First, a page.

Closing A Limited Company: All You Need To KnowMarch 30, 2021
Thinking about closing a limited company? There are several different routes you can take - and the one you choose will depend on you and your company’s specific circumstances.
In this article we’ll look at the different options available to help you work out which one is right for your company.
How To Close A Solvent Company
If your company is solvent (it can pay its debts), there are two routes you can take to close it down:
- Apply to have it struck off the Companies Register
- Via a Members’ Voluntary Liquidation
The company directors and shareholders will usually need to agree to the closure of the company before you proceed.
Striking Off Your Company
You can have your company struck off the register if:
- It hasn’t traded or sold off stock in the last three months
- It hasn’t been threatened with liquidation
- It doesn’t have any agreements with creditors (such as a Company Voluntary Arrangement)
- It hasn’t changed its name in the last three months
Before striking off your company, you’ll need to legally close down your business. You will need to:
- Announce your plans to HMRC and other interested parties, including shareholders, creditors, employees, directors and managers/trustees of any employee pension fund
- Deal with your company’s accounts and assets
- Pay employees’ final wages and ensure they are treated in accordance with the rules
You’ll then need to complete form DS01 and submit it to Companies House - this costs £10.
After submitting your application, your request will be published in the Gazette. If nobody objects, your company will be struck off the register after two months.
A second notice will be published in the Gazette and your company will be dissolved, which means it will cease to exist as a legal entity.
Learn more about what a compulsory strike off means for you and your company.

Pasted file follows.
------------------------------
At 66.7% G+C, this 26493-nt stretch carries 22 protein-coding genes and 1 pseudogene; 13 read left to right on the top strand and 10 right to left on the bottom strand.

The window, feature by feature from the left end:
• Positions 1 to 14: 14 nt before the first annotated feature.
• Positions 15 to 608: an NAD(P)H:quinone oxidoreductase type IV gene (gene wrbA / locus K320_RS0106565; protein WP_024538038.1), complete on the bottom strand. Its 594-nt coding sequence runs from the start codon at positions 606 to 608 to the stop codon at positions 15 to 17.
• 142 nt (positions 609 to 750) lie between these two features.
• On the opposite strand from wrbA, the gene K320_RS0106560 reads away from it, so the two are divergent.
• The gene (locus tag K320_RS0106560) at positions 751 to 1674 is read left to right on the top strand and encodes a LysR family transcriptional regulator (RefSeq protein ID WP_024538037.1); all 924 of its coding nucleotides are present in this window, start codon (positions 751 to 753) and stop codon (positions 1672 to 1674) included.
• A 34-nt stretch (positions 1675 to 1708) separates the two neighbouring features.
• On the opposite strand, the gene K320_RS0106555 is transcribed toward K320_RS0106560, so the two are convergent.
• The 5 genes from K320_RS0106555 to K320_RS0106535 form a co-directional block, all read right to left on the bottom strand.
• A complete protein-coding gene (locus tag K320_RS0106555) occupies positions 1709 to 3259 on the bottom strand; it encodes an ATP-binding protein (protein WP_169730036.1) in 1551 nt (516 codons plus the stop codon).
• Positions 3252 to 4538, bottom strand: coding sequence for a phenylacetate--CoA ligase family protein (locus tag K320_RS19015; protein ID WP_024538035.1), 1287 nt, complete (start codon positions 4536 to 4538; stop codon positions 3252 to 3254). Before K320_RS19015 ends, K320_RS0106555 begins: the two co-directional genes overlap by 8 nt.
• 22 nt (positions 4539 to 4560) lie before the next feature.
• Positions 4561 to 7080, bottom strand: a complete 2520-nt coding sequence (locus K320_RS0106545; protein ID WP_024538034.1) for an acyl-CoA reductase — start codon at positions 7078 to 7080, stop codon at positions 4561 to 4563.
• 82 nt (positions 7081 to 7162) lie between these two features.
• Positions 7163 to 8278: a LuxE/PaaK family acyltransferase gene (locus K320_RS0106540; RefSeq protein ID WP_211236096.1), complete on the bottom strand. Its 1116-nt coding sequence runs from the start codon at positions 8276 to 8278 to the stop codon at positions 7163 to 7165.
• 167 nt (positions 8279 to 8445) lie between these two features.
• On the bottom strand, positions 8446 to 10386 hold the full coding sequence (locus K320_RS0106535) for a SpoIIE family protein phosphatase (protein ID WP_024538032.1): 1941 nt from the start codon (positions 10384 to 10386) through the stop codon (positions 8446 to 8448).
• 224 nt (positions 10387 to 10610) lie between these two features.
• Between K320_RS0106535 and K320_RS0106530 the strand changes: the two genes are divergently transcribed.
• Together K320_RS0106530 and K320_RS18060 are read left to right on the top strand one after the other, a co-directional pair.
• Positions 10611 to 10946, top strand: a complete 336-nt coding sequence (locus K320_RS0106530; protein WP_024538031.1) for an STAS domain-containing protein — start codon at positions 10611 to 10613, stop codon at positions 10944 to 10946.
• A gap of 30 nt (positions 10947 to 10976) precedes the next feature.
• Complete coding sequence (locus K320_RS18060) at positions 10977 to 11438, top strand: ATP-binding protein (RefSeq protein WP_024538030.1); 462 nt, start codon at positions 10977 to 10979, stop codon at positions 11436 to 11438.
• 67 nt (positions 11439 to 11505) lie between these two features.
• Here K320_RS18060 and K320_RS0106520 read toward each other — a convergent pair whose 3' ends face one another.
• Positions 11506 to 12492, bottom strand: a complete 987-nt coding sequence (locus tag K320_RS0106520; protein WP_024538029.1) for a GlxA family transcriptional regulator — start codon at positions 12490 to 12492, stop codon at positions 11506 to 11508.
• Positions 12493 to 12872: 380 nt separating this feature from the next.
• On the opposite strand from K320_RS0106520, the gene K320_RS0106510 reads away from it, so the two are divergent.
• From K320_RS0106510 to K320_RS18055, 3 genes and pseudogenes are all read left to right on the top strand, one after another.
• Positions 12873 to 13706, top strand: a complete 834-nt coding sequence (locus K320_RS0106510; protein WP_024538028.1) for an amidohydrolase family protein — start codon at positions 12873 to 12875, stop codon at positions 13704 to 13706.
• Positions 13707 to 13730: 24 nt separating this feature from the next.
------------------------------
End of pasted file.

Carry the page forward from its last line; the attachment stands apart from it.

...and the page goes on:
Closing A Limited Company Via A Members' Voluntary Liquidation
If your company is solvent but doesn’t meet the criteria to be struck off, you can liquidate it via a Members’ Voluntary Liquidation (MVL).
Liquidating your company (also called ‘winding it up’) will mean it stops doing business and employing people. It will be removed from the Companies Register and will cease to legally exist.
An MVL is a suitable option if:
- You want to retire
- You no longer want to run the business
- You want to step down from a family business and nobody else wants to take over
In an MVL, a licensed insolvency practitioner will be appointed, and will take charge of winding up the company.
Find out more about closing a limited company via an MVL as well as what a declaration of solvency in an MVL procedure is.
Closing A Limited Company With Debts
If your company is insolvent (its assets are not enough to cover its liabilities), the creditors’ interests have legal priority over those of the directors and shareholders.
When closing a limited company that is insolvent, you will need to arrange a Creditors’ Voluntary Liquidation (CVL).
If your company can’t pay its debts, it may be forced into Compulsory Liquidation.
Arranging A Creditors' Voluntary Liquidation
A company director can propose a CVL if:
- The company is insolvent
- Enough shareholders (75% by value of shares) agree to it
In order to get the shareholders’ agreement, you’ll need to call a meeting and ask them to vote.
If the shareholders agree to pass the winding up resolution, you must then:
- Appoint an authorised insolvency practitioner as liquidator
- Send the resolution to Companies House within 15 days
- Publish the resolution in the Gazette within 14 days
Once all the company’s assets have been converted into cash, the creditors have been repaid (pro rata), and the administrative and investigative matters concluded, the Liquidator will take steps to conclude the Liquidation and apply for the company to be struck off the register after three months.
How To Close A Limited Company That Never Traded
To close a company that has never traded, you simply need to apply to have it struck off using form DS01 as described above.
Once it’s been advertised in the Gazette and the mandatory objection period has passed, it will be struck off the register and dissolved.
Can I Let A Company Become Dormant?
If your company is no longer trading you can let it become ‘dormant’ for tax.
You can only do this if the company is not trading, carrying on business activity or receiving income.
The company will still be registered at Companies House, and you will still need to send your annual accounts and confirmation statement, but the company can stay dormant for as long as you want.
Read our blog about what a dormant company is and if you should make your company dormant to find out more.
If you’re thinking of closing your company, it’s always a good idea to seek professional advice. At Hudson Weir, we can help you figure out the best option. Get in touch with us for a free, no obligation consultation.